I use a pretty simple progression to get people performing a hip hinge. The first step is to create lumbar stability during hip flexion and extension to ensure there is minimal compensation. I use a leg raise with a blood pressure cuff feedback to maintain neutral spine during the movement. This can be done with a single leg raise in the case of some people with much weaker cores.

The goal of this exercise is to have the cuff inflated under your lumbar spine, and exert a constant pressure on the cuff throughout the movement. If your spine goes into extension, your reading will go down, and if your back presses down into the cuff going into flexion, the reading will go up. Maintaining a constant pressure is the goal.

With this, I will also try to get the person to passively move their hips through flexion and extension, again limiting the lumbar spine involvement. A hip rock is one of the best ways to do this to ensure minimal compensation and zero spinal loading.

Once they can master these movements and have a stable core, we can progress to standing movements like deadlift variations from supports, partial squats, and of course hip bridging.

If the person can by-pass the first two stages because they have good movement capabilities and strong cores, two of the best movements I’ve used to get the hip hinge working are the wall facing squat and the wall butt touch. These two give immediate feedback and don’t allow the person to cheat whatsoever.

Once these movements are strong, mobile and stable, we can start adding load to the movements. There are some people who may never get past the basics, so we can start to add load occasionally, but only if the hips are performing the movement.

4. What are the essential components to an individual’s routine that is looking to improve his health and physique (not an athlete, just a general gym-goer)?

I’d have to say the first thing is to simply drink more water. The majority of the population could be considered dehydrated, and the addition of a bunch of high-sugar, caffeinated and carbonated beverages only dry out the tissues even more. Most people don’t even get a litre of water in them, despite the fact that the average person who isn’t exercising needs about 3 litres a day just to keep healthy, and if they sweat they need even more. Fat can’t metabolize in a dry environment, and tissues can’t heal or reduce scar tissue formation if the tissues aren’t well hydrated.

Next up is mobility. I don’t care how much you can lift if you can’t touch your toes. As most people sit for the vast majority of their day, their muscles and joints, as well as fascial tissue and nerve tissue will shrink and shorten, making movement restricted and the potential of the muscle to grow and move much less than it should be. Think of someone trying to do a bicep curl without letting the weight come below 90 degrees of the elbow. Pretty much everyone would say “FULL EXTENSION!!!” Yet let someone do a partial squat and load the hell out of them with a few plates on their spine, and the trainer would say they’re doing great.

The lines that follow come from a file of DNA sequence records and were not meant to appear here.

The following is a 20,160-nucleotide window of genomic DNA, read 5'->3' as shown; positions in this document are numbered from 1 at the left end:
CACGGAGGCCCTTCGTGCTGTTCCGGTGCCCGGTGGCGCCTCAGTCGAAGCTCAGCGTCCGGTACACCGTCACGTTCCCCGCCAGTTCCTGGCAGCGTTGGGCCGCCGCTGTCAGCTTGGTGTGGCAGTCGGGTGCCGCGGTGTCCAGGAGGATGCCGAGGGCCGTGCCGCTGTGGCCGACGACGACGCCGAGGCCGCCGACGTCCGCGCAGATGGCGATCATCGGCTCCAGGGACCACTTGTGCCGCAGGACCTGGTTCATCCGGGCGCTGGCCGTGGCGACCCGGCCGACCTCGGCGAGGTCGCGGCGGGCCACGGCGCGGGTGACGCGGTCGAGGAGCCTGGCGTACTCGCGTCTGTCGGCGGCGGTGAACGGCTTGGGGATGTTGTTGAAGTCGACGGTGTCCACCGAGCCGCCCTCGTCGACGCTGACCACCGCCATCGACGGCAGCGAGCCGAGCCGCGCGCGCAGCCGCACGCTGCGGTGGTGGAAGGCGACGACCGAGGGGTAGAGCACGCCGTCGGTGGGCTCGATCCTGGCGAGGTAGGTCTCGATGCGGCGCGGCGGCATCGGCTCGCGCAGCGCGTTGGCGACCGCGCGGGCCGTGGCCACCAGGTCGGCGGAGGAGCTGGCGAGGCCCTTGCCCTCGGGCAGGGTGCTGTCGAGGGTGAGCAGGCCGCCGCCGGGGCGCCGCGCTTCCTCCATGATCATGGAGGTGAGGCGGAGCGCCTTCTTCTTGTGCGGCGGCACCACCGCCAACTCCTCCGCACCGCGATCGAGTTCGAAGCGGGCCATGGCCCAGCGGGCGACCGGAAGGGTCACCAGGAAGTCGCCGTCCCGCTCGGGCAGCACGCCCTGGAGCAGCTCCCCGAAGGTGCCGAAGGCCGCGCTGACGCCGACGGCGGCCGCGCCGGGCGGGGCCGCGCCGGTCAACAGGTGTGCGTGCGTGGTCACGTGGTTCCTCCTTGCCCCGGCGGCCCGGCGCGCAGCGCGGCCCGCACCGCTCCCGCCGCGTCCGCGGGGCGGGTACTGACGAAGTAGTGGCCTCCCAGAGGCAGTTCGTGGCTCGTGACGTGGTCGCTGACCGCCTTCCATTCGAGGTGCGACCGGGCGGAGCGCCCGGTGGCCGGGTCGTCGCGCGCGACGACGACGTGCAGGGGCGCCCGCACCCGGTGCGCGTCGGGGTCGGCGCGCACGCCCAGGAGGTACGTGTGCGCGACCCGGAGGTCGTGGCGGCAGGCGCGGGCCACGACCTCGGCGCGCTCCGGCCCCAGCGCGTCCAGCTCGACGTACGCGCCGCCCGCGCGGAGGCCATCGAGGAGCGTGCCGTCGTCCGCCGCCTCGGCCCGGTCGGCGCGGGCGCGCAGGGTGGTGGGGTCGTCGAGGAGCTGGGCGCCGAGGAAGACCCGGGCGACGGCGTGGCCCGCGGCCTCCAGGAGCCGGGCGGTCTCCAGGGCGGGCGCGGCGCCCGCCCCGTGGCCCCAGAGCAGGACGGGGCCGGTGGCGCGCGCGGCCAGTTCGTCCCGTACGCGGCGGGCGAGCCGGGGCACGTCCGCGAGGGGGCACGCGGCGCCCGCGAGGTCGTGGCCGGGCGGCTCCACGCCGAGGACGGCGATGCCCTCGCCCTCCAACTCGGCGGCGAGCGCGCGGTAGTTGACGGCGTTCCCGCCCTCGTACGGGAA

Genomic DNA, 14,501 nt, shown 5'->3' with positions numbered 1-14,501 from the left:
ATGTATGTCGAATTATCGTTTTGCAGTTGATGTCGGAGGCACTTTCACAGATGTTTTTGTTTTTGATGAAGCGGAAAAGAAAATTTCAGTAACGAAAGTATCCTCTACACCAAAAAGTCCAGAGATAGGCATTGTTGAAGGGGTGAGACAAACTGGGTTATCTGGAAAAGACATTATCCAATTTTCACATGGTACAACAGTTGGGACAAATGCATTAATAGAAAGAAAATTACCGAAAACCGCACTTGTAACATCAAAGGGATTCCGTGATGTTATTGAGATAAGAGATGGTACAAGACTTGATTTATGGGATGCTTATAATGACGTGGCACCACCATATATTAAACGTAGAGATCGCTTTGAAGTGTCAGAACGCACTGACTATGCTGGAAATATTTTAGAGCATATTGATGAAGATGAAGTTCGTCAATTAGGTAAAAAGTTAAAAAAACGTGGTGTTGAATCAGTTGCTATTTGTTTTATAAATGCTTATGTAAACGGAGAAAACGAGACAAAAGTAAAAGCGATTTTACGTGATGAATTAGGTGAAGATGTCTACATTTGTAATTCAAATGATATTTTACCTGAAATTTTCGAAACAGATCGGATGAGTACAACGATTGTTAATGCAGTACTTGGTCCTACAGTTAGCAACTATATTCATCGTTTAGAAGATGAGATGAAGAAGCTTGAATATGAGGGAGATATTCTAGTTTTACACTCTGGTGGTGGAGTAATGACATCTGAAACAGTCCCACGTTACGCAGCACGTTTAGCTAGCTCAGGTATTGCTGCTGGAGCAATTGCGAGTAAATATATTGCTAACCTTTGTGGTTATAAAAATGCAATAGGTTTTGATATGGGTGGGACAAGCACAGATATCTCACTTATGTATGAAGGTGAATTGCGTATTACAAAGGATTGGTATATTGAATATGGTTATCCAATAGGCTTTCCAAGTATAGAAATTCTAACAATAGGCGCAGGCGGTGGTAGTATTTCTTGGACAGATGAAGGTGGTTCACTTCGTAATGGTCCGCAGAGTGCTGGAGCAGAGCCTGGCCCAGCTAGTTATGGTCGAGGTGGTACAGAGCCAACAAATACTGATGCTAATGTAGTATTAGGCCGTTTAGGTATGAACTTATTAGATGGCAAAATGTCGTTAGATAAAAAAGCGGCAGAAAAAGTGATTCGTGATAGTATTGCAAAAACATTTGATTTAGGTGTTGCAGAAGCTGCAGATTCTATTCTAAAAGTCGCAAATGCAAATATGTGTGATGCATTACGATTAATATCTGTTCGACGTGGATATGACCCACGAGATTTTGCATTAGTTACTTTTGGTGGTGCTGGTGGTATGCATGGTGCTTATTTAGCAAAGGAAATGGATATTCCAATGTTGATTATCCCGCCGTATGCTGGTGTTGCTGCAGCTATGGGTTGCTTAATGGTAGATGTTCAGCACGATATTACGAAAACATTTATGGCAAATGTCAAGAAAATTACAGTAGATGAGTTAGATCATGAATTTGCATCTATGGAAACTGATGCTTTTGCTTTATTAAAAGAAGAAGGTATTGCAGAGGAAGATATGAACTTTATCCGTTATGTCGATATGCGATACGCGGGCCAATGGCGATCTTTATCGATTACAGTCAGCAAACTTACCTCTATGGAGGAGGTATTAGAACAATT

The third big component is posture. If I can get someone to stand up straight and learn how to move their pelvis to change their lumbar curve into a more favourable position, I’ll reduce their risk of injury throughout their body dramatically. Most people have some degree of kyphosis from riding the cubicle all day as a desk jockey, a position I call the “Mr. Burns Syndrome,” and as a result are stuck with every joint in flexion. Getting them to extend and move in three planes of action can make them function and feel better.

Last, make it simple and something that can become a part of their daily life. More than half the population doesn’t even walk for a half hour each day, combined!!! We need to re-evaluate our priorities as a society and get people moving again.

5. What do you do to get client’s glutes functioning better, and when are you “satisfied” in terms of their gluteal prowess?
To quote Chaz Michael Michaels from Blades of Glory: “I am NEVER satisfied. It’s a curse.” I’ve had to sometimes spend up to five sessions working on JUST getting clients to use their glutes instead of compensating and relying on their spines or hamstrings. They’re just that important.

Depending on why they hinge or not is going to dictate what I do to train their glutes. If they hinge at their spine and there’s an obvious buckling deformity, we’re going to work on spinal stability with femoral flexion/extension without loading to try to groove the pattern, or else they’re going to just keep buckling at their spine. If the hips are stiff, we’re going to spend a lot of time foam rolling and performing mobilization movements and activation movements. As both Gray Cook and Mike Boyle have shown, without mobility we can’t create strength or performance improvements without increasing the risk of injury. As most of my clients are already injured, going backwards is absolutely not an option.

Once they’re able to create stability through their spines and engage some mobility through their hips, we can start loading them. I’m pretty strict when it comes to positional specificity, and I want to make sure perfection is the goal with most exercises before we add loads. If the hip can’t get past neutral into extension in a passive movement, it’s definitely not going to do it actively or with a barbell across the hips, so we’ll have to start slowly and build up until the client has that foundational skill to be able to handle something more and get some sort of optimal benefit out of it. Pretty much every movement you list out in your glute book is in my rotation in some way or another. Seriously, that thing should be on every trainer’s book shelf, dog-eared and scribbled in, sworn at, accepted and utilized repeatedly. I’ve talked a lot about some of the mobility and stability patterns on Muscle Imbalances Revealed, the webinar series I co-authored with Rick Kaselj, Mike Robertson, Bill Hartman, Eric Beard and Kevin Yates. It’s pretty redicul-awesome, if I do say so myself.